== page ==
According to today's Wall Street Journal, Milwaukee isn't the only city that's Wi-Fi experiences aren't living up to their expectations.
Minor issues range from cost overruns due to coverage problems to concerns about Wi-Fi equipment emitting too much radiation.
"The Wi-Fi companies envisioned being able to offer subscription service to consumers at rates that were significantly cheaper than phone and cable broadband. But the unexpectedly high costs of building Wi-Fi networks -- the price tag can easily run into the tens of millions for a big city -- coupled with lower prices for broadband from some phone companies, has made it tougher for consumer Wi-Fi to be competitive."
"...[I]nitial forecasts for Wi-Fi subscriptions used to justify the investment in these networks have proven to be overly optimistic by a wide margin. In many cases, 15% to 30% of an area's population was expected to sign up for muni Wi-Fi. But only 1% to 2% have signed up so far figures Glenn Fleishman, editor of an industry blog called Wifinetnews.com."In many cases, Wi-Fi companies are now seeking to renegotiate their contracts, wanting the municipal government to sign on as a customer in order to guarantee a revenue stream. The Business Week story quotes a Wi-Fi executive as saying, "There's no one that I am aware of right now who'd build a network without the city as a paying customer. The days of a service provider coming in without a city commitment are over."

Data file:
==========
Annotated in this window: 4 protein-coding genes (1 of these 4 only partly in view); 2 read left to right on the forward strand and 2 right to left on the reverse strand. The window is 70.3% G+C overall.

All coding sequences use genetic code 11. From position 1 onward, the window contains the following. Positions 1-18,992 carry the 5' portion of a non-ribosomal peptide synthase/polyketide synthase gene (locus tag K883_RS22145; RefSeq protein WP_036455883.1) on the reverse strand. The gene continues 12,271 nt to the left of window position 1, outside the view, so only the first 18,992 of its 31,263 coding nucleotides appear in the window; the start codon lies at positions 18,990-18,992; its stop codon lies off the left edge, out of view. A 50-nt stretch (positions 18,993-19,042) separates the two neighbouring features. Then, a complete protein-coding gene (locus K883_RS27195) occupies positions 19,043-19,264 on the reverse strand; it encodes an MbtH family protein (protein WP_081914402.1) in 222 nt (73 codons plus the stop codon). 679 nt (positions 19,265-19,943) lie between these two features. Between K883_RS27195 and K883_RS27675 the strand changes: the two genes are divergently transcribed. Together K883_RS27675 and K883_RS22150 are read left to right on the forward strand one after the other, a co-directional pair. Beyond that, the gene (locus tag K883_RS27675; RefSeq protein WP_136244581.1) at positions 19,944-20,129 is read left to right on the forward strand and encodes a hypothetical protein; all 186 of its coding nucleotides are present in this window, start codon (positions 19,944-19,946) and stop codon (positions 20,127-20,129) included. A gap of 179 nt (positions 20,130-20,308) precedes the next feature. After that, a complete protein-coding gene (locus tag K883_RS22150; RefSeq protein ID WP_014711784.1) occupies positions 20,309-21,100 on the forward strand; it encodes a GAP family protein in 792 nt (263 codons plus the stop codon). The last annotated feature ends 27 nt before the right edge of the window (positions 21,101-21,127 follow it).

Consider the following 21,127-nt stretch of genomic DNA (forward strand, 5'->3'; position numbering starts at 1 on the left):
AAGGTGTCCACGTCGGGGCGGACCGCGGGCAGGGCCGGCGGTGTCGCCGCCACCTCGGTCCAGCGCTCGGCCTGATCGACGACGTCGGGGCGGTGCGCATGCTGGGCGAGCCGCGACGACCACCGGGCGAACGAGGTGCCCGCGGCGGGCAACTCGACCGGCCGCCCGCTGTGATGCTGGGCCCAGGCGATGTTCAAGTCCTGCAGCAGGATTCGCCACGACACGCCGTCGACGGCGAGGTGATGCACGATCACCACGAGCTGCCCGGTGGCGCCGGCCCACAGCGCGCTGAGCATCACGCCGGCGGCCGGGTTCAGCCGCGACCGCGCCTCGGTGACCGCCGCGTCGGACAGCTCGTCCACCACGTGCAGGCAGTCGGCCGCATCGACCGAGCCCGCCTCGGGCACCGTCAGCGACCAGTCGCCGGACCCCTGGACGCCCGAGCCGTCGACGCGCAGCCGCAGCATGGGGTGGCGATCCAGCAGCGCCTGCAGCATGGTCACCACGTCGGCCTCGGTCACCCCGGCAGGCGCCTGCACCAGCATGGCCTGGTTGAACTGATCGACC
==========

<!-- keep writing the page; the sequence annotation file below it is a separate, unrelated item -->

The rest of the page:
That makes Milwaukee's failed contract with Midwest Fiber Networks look less like an opportunity for a better deal down the road and more like a sure bet that the city will be hit up for big bucks by whichever "white knight" provider rides into town. Knowing that it's coming, Milwaukee would be smart to conduct its own market study of the potential for paid subscribers outside city government, in order to be on a level playing field during contract negotiations.
UPDATE: The Journal Sentinel covers the issue in a Sept. 2, 2007 article.